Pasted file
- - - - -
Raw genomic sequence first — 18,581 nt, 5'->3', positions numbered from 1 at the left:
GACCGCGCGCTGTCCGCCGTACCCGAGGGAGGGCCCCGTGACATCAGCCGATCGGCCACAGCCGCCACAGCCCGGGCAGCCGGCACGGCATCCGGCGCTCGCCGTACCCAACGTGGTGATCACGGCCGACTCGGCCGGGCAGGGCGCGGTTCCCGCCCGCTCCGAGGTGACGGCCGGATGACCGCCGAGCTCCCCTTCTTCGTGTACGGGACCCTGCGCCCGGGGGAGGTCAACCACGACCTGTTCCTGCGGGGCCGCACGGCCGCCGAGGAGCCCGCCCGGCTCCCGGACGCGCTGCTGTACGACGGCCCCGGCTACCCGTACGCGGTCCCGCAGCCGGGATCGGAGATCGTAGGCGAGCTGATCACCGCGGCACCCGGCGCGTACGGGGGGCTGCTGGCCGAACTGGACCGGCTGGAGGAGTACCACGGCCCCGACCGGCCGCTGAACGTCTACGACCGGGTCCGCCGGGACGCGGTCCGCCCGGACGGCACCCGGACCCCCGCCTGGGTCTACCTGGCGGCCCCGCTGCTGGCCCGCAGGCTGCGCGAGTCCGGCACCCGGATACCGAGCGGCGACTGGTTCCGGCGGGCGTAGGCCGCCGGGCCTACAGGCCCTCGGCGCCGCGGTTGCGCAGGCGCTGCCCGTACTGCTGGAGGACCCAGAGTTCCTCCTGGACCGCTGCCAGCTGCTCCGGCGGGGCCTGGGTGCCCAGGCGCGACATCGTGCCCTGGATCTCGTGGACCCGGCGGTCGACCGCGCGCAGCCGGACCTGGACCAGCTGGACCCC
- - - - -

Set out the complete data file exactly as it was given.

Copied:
Raw genomic sequence first — 18,581 nt, 5'->3', positions numbered from 1 at the left:
GACCGCGCGCTGTCCGCCGTACCCGAGGGAGGGCCCCGTGACATCAGCCGATCGGCCACAGCCGCCACAGCCCGGGCAGCCGGCACGGCATCCGGCGCTCGCCGTACCCAACGTGGTGATCACGGCCGACTCGGCCGGGCAGGGCGCGGTTCCCGCCCGCTCCGAGGTGACGGCCGGATGACCGCCGAGCTCCCCTTCTTCGTGTACGGGACCCTGCGCCCGGGGGAGGTCAACCACGACCTGTTCCTGCGGGGCCGCACGGCCGCCGAGGAGCCCGCCCGGCTCCCGGACGCGCTGCTGTACGACGGCCCCGGCTACCCGTACGCGGTCCCGCAGCCGGGATCGGAGATCGTAGGCGAGCTGATCACCGCGGCACCCGGCGCGTACGGGGGGCTGCTGGCCGAACTGGACCGGCTGGAGGAGTACCACGGCCCCGACCGGCCGCTGAACGTCTACGACCGGGTCCGCCGGGACGCGGTCCGCCCGGACGGCACCCGGACCCCCGCCTGGGTCTACCTGGCGGCCCCGCTGCTGGCCCGCAGGCTGCGCGAGTCCGGCACCCGGATACCGAGCGGCGACTGGTTCCGGCGGGCGTAGGCCGCCGGGCCTACAGGCCCTCGGCGCCGCGGTTGCGCAGGCGCTGCCCGTACTGCTGGAGGACCCAGAGTTCCTCCTGGACCGCTGCCAGCTGCTCCGGCGGGGCCTGGGTGCCCAGGCGCGACATCGTGCCCTGGATCTCGTGGACCCGGCGGTCGACCGCGCGCAGCCGGACCTGGACCAGCTGGACCCC